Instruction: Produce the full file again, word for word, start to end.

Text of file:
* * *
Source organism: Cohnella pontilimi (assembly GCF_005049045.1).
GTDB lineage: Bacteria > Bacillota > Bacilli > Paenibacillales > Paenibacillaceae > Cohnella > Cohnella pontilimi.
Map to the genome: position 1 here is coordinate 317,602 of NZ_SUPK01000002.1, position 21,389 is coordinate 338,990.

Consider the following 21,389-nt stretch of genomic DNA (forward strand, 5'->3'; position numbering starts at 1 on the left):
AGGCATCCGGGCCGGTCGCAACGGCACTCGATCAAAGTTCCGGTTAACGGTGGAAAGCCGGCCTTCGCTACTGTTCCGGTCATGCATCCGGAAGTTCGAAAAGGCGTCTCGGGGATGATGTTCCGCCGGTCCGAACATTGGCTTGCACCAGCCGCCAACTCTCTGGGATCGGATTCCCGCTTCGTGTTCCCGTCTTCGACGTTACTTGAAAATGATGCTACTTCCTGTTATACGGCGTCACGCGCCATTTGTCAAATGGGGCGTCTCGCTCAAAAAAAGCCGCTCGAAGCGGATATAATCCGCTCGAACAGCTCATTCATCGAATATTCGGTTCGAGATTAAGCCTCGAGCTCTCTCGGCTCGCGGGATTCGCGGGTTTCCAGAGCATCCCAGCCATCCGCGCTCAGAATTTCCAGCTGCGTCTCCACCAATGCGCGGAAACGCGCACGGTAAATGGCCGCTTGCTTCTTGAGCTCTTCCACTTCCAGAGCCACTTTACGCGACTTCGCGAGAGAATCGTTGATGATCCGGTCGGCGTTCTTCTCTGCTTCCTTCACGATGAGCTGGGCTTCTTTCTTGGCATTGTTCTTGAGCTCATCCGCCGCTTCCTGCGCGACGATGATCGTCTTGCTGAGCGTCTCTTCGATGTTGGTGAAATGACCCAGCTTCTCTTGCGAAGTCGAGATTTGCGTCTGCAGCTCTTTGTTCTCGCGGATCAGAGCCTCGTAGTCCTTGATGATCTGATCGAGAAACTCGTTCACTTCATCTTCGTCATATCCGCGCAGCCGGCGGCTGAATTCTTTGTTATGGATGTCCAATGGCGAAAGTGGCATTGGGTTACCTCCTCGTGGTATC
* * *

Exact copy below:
Source organism: Cohnella pontilimi (assembly GCF_005049045.1).
GTDB lineage: Bacteria > Bacillota > Bacilli > Paenibacillales > Paenibacillaceae > Cohnella > Cohnella pontilimi.
Map to the genome: position 1 here is coordinate 317,602 of NZ_SUPK01000002.1, position 21,389 is coordinate 338,990.

Consider the following 21,389-nt stretch of genomic DNA (forward strand, 5'->3'; position numbering starts at 1 on the left):
AGGCATCCGGGCCGGTCGCAACGGCACTCGATCAAAGTTCCGGTTAACGGTGGAAAGCCGGCCTTCGCTACTGTTCCGGTCATGCATCCGGAAGTTCGAAAAGGCGTCTCGGGGATGATGTTCCGCCGGTCCGAACATTGGCTTGCACCAGCCGCCAACTCTCTGGGATCGGATTCCCGCTTCGTGTTCCCGTCTTCGACGTTACTTGAAAATGATGCTACTTCCTGTTATACGGCGTCACGCGCCATTTGTCAAATGGGGCGTCTCGCTCAAAAAAAGCCGCTCGAAGCGGATATAATCCGCTCGAACAGCTCATTCATCGAATATTCGGTTCGAGATTAAGCCTCGAGCTCTCTCGGCTCGCGGGATTCGCGGGTTTCCAGAGCATCCCAGCCATCCGCGCTCAGAATTTCCAGCTGCGTCTCCACCAATGCGCGGAAACGCGCACGGTAAATGGCCGCTTGCTTCTTGAGCTCTTCCACTTCCAGAGCCACTTTACGCGACTTCGCGAGAGAATCGTTGATGATCCGGTCGGCGTTCTTCTCTGCTTCCTTCACGATGAGCTGGGCTTCTTTCTTGGCATTGTTCTTGAGCTCATCCGCCGCTTCCTGCGCGACGATGATCGTCTTGCTGAGCGTCTCTTCGATGTTGGTGAAATGACCCAGCTTCTCTTGCGAAGTCGAGATTTGCGTCTGCAGCTCTTTGTTCTCGCGGATCAGAGCCTCGTAGTCCTTGATGATCTGATCGAGAAACTCGTTCACTTCATCTTCGTCATATCCGCGCAGCCGGCGGCTGAATTCTTTGTTATGGATGTCCAATGGCGAAAGTGGCATTGGGTTACCTCCTCGTGGTATC